Britain’s telecoms providers are clearly waking up to the value of bundling broadband, TV, phone and mobile services into one package – also known as 'quad-play'. After BT’s announcement that it was looking to buy EE last year, today Sky confirmed a deal with O2 to start providing its customers with mobile contracts from next year.
In contrast with its big rival BT, Sky has opted to use a ‘virtual’ network to go mobile – buying time on O2’s physical network of mobile masts but packaging it up under the Sky brand. O2’s current customers will not be affected.
Sky chief exec Jeremy Darroch was thought to be underwhelmed by the touted advantages of quad-play but seemed super-duper excited by the prospect today. 'We know our 11.5 million customers trust Sky to offer them the best quality and choice and have an appetite to take more from us,’ he said.
‘Through our partnership with Telefonica UK, we can build on our expertise in content, innovation and service to launch a range of exciting new services and exploit the opportunities for growth in the fast-changing mobile sector.’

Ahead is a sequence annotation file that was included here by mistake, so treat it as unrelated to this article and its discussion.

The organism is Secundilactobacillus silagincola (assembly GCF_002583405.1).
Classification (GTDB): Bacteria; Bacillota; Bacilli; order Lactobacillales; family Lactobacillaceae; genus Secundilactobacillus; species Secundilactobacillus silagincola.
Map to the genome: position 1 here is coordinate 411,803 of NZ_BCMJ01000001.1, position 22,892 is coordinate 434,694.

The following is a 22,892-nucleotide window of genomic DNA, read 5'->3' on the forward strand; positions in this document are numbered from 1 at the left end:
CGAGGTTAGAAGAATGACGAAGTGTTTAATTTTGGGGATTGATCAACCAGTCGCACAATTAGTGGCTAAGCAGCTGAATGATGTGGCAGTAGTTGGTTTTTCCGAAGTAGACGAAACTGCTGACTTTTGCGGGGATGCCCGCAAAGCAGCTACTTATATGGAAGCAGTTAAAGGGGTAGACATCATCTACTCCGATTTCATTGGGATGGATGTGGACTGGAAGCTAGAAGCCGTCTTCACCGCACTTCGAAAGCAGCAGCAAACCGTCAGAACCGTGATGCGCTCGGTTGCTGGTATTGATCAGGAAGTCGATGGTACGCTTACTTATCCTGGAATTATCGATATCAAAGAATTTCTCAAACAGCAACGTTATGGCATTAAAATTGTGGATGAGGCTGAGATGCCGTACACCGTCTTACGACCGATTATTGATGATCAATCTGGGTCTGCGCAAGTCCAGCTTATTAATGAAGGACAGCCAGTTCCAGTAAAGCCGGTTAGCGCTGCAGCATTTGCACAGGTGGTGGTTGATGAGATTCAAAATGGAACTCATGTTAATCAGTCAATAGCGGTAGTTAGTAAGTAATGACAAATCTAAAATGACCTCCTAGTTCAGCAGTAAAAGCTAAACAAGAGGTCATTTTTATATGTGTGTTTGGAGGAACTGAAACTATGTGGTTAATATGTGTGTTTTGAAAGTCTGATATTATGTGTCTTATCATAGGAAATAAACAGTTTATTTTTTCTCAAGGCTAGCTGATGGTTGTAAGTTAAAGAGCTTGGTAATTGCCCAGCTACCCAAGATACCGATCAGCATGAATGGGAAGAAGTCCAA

There were suggestions that Sky had been considering an acquisition of O2, despite it being unclear where the cash for such a deal would come from. But it emerged last week that the mobile network is instead likely to be snapped up by Hong-Kong giant Hutchison Whampoa, owner of rival network Three. Vodafone, the other big player in this space, announced plans to launch its own broadband and TV services this year.
If nothing else today's news will add some heat to the already high-stakes battle between Sky and BT for Premier League TV rights, which is expected to conclude next month. Everyone sitting comfortably?